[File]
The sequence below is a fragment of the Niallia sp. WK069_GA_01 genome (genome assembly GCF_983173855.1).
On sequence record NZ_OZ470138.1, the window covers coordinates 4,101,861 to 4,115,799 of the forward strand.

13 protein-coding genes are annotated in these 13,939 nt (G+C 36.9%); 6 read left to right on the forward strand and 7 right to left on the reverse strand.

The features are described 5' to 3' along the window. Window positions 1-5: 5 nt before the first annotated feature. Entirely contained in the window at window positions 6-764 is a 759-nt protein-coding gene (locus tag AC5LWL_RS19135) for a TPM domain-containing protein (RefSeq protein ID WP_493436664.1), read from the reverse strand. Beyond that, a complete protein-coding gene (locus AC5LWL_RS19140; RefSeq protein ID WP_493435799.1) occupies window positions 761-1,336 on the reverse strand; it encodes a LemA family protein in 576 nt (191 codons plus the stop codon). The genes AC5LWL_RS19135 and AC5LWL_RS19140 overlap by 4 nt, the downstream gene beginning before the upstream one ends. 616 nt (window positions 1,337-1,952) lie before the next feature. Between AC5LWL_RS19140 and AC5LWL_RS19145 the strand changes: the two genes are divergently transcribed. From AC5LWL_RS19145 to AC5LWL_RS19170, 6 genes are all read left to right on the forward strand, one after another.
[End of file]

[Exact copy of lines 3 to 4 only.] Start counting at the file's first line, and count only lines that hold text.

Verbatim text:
13 protein-coding genes are annotated in these 13,939 nt (G+C 36.9%); 6 read left to right on the forward strand and 7 right to left on the reverse strand.

The features are described 5' to 3' along the window. Window positions 1-5: 5 nt before the first annotated feature. Entirely contained in the window at window positions 6-764 is a 759-nt protein-coding gene (locus tag AC5LWL_RS19135) for a TPM domain-containing protein (RefSeq protein ID WP_493436664.1), read from the reverse strand. Beyond that, a complete protein-coding gene (locus AC5LWL_RS19140; RefSeq protein ID WP_493435799.1) occupies window positions 761-1,336 on the reverse strand; it encodes a LemA family protein in 576 nt (191 codons plus the stop codon). The genes AC5LWL_RS19135 and AC5LWL_RS19140 overlap by 4 nt, the downstream gene beginning before the upstream one ends. 616 nt (window positions 1,337-1,952) lie before the next feature. Between AC5LWL_RS19140 and AC5LWL_RS19145 the strand changes: the two genes are divergently transcribed. From AC5LWL_RS19145 to AC5LWL_RS19170, 6 genes are all read left to right on the forward strand, one after another.